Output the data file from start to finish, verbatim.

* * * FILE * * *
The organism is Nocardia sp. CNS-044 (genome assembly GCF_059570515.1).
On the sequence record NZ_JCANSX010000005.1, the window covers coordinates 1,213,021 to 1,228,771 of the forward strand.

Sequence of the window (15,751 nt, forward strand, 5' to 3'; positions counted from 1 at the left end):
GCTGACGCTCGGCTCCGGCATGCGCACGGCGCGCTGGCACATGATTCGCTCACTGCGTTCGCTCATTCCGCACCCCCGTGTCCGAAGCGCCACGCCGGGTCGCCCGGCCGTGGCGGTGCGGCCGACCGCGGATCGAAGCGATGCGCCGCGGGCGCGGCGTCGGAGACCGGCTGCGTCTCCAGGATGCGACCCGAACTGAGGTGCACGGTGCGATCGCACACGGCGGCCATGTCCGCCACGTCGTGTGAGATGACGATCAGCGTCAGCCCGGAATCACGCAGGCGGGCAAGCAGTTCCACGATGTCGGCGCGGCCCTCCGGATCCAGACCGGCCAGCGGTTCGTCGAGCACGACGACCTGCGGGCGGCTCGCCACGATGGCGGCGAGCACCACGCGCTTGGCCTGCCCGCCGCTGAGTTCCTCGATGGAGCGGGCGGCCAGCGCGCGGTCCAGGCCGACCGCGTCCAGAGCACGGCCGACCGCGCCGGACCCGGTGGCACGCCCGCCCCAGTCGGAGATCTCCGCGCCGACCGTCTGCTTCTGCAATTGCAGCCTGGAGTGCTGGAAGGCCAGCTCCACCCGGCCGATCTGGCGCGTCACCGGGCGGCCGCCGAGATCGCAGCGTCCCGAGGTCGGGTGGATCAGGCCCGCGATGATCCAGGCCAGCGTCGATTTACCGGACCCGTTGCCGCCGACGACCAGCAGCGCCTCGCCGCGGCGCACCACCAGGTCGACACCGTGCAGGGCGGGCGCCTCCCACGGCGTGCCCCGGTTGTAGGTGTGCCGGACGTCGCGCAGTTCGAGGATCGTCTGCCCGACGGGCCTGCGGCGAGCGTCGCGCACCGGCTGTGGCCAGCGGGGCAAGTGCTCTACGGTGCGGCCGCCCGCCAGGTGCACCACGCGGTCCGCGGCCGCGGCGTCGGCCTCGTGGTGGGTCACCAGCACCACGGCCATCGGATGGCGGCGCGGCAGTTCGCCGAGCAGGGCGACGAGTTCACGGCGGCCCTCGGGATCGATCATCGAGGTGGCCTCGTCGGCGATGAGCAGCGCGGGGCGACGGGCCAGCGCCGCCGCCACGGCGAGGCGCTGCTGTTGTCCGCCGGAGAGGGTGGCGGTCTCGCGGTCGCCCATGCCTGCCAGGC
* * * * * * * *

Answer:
The organism is Nocardia sp. CNS-044 (genome assembly GCF_059570515.1).
On the sequence record NZ_JCANSX010000005.1, the window covers coordinates 1,213,021 to 1,228,771 of the forward strand.

Sequence of the window (15,751 nt, forward strand, 5' to 3'; positions counted from 1 at the left end):
GCTGACGCTCGGCTCCGGCATGCGCACGGCGCGCTGGCACATGATTCGCTCACTGCGTTCGCTCATTCCGCACCCCCGTGTCCGAAGCGCCACGCCGGGTCGCCCGGCCGTGGCGGTGCGGCCGACCGCGGATCGAAGCGATGCGCCGCGGGCGCGGCGTCGGAGACCGGCTGCGTCTCCAGGATGCGACCCGAACTGAGGTGCACGGTGCGATCGCACACGGCGGCCATGTCCGCCACGTCGTGTGAGATGACGATCAGCGTCAGCCCGGAATCACGCAGGCGGGCAAGCAGTTCCACGATGTCGGCGCGGCCCTCCGGATCCAGACCGGCCAGCGGTTCGTCGAGCACGACGACCTGCGGGCGGCTCGCCACGATGGCGGCGAGCACCACGCGCTTGGCCTGCCCGCCGCTGAGTTCCTCGATGGAGCGGGCGGCCAGCGCGCGGTCCAGGCCGACCGCGTCCAGAGCACGGCCGACCGCGCCGGACCCGGTGGCACGCCCGCCCCAGTCGGAGATCTCCGCGCCGACCGTCTGCTTCTGCAATTGCAGCCTGGAGTGCTGGAAGGCCAGCTCCACCCGGCCGATCTGGCGCGTCACCGGGCGGCCGCCGAGATCGCAGCGTCCCGAGGTCGGGTGGATCAGGCCCGCGATGATCCAGGCCAGCGTCGATTTACCGGACCCGTTGCCGCCGACGACCAGCAGCGCCTCGCCGCGGCGCACCACCAGGTCGACACCGTGCAGGGCGGGCGCCTCCCACGGCGTGCCCCGGTTGTAGGTGTGCCGGACGTCGCGCAGTTCGAGGATCGTCTGCCCGACGGGCCTGCGGCGAGCGTCGCGCACCGGCTGTGGCCAGCGGGGCAAGTGCTCTACGGTGCGGCCGCCCGCCAGGTGCACCACGCGGTCCGCGGCCGCGGCGTCGGCCTCGTGGTGGGTCACCAGCACCACGGCCATCGGATGGCGGCGCGGCAGTTCGCCGAGCAGGGCGACGAGTTCACGGCGGCCCTCGGGATCGATCATCGAGGTGGCCTCGTCGGCGATGAGCAGCGCGGGGCGACGGGCCAGCGCCGCCGCCACGGCGAGGCGCTGCTGTTGTCCGCCGGAGAGGGTGGCGGTCTCGCGGTCGCCCATGCCTGCCAGGC